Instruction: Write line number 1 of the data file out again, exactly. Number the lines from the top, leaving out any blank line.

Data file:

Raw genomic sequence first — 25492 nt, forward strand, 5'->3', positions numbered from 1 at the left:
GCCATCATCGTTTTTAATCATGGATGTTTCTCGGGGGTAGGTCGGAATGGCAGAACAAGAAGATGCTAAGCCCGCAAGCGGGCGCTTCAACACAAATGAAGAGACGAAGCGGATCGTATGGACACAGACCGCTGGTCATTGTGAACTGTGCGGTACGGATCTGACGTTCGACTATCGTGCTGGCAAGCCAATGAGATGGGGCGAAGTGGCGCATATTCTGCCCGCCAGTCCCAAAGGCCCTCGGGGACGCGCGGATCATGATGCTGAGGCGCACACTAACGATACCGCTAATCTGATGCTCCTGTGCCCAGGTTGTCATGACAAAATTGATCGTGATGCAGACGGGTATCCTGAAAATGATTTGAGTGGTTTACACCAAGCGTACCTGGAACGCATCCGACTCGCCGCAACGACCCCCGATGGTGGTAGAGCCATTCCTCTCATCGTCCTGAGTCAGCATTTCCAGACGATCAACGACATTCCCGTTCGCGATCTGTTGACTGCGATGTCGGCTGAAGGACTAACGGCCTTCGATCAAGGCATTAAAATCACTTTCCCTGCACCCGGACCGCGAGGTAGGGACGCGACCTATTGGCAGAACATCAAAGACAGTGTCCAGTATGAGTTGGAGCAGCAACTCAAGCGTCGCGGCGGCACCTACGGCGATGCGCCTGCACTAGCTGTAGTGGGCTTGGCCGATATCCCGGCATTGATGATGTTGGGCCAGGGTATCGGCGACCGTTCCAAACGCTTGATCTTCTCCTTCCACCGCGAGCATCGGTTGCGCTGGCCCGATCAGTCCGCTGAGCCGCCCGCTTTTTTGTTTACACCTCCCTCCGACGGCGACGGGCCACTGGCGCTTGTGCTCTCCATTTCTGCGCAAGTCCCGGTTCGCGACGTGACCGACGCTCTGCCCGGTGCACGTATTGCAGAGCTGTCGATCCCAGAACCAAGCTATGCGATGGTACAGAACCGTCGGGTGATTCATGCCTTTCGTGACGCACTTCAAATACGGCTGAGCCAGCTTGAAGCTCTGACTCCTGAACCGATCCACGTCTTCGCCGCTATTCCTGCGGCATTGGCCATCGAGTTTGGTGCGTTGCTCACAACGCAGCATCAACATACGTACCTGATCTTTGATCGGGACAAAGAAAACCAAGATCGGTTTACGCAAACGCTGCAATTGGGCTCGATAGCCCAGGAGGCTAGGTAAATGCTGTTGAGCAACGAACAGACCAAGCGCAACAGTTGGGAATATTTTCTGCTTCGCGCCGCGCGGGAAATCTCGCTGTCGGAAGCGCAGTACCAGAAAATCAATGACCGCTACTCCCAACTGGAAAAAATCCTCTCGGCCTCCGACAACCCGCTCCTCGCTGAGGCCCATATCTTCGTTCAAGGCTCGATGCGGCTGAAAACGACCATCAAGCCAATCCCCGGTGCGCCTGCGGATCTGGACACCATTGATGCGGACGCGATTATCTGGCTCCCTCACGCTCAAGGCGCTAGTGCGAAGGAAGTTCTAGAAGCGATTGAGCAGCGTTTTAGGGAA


Raw genomic sequence first — 25492 nt, forward strand, 5'->3', positions numbered from 1 at the left: